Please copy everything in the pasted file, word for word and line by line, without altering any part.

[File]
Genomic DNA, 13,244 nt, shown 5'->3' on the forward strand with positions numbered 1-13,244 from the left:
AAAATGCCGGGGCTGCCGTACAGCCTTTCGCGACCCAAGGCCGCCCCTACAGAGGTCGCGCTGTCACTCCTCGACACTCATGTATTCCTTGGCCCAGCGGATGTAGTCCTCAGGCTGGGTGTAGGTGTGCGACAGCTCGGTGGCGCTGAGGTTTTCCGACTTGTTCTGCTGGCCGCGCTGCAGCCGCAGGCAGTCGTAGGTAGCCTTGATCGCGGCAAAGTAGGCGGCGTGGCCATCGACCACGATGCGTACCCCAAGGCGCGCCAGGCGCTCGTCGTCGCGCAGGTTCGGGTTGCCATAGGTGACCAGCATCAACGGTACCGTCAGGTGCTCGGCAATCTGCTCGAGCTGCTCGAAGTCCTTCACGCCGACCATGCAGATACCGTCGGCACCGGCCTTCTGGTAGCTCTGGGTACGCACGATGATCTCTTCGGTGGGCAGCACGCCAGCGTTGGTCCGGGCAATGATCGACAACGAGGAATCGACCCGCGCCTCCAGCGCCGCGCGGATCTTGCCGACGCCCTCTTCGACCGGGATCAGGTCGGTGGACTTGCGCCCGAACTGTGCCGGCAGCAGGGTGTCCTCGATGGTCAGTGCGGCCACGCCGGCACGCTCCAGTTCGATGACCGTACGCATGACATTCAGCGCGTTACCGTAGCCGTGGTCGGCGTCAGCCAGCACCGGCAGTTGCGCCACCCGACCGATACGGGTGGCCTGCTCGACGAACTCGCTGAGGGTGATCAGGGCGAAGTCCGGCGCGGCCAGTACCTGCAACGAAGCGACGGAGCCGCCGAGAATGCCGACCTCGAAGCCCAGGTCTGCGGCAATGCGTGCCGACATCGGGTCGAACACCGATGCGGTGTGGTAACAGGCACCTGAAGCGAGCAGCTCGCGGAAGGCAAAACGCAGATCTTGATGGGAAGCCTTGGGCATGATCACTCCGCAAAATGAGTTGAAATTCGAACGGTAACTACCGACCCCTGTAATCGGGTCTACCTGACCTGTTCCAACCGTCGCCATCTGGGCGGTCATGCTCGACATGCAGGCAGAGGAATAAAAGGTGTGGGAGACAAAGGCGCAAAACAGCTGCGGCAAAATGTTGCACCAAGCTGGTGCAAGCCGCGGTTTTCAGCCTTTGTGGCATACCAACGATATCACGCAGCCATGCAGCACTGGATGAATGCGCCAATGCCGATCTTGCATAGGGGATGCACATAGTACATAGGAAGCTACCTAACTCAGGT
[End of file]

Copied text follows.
Genomic DNA, 13,244 nt, shown 5'->3' on the forward strand with positions numbered 1-13,244 from the left:
AAAATGCCGGGGCTGCCGTACAGCCTTTCGCGACCCAAGGCCGCCCCTACAGAGGTCGCGCTGTCACTCCTCGACACTCATGTATTCCTTGGCCCAGCGGATGTAGTCCTCAGGCTGGGTGTAGGTGTGCGACAGCTCGGTGGCGCTGAGGTTTTCCGACTTGTTCTGCTGGCCGCGCTGCAGCCGCAGGCAGTCGTAGGTAGCCTTGATCGCGGCAAAGTAGGCGGCGTGGCCATCGACCACGATGCGTACCCCAAGGCGCGCCAGGCGCTCGTCGTCGCGCAGGTTCGGGTTGCCATAGGTGACCAGCATCAACGGTACCGTCAGGTGCTCGGCAATCTGCTCGAGCTGCTCGAAGTCCTTCACGCCGACCATGCAGATACCGTCGGCACCGGCCTTCTGGTAGCTCTGGGTACGCACGATGATCTCTTCGGTGGGCAGCACGCCAGCGTTGGTCCGGGCAATGATCGACAACGAGGAATCGACCCGCGCCTCCAGCGCCGCGCGGATCTTGCCGACGCCCTCTTCGACCGGGATCAGGTCGGTGGACTTGCGCCCGAACTGTGCCGGCAGCAGGGTGTCCTCGATGGTCAGTGCGGCCACGCCGGCACGCTCCAGTTCGATGACCGTACGCATGACATTCAGCGCGTTACCGTAGCCGTGGTCGGCGTCAGCCAGCACCGGCAGTTGCGCCACCCGACCGATACGGGTGGCCTGCTCGACGAACTCGCTGAGGGTGATCAGGGCGAAGTCCGGCGCGGCCAGTACCTGCAACGAAGCGACGGAGCCGCCGAGAATGCCGACCTCGAAGCCCAGGTCTGCGGCAATGCGTGCCGACATCGGGTCGAACACCGATGCGGTGTGGTAACAGGCACCTGAAGCGAGCAGCTCGCGGAAGGCAAAACGCAGATCTTGATGGGAAGCCTTGGGCATGATCACTCCGCAAAATGAGTTGAAATTCGAACGGTAACTACCGACCCCTGTAATCGGGTCTACCTGACCTGTTCCAACCGTCGCCATCTGGGCGGTCATGCTCGACATGCAGGCAGAGGAATAAAAGGTGTGGGAGACAAAGGCGCAAAACAGCTGCGGCAAAATGTTGCACCAAGCTGGTGCAAGCCGCGGTTTTCAGCCTTTGTGGCATACCAACGATATCACGCAGCCATGCAGCACTGGATGAATGCGCCAATGCCGATCTTGCATAGGGGATGCACATAGTACATAGGAAGCTACCTAACTCAGGT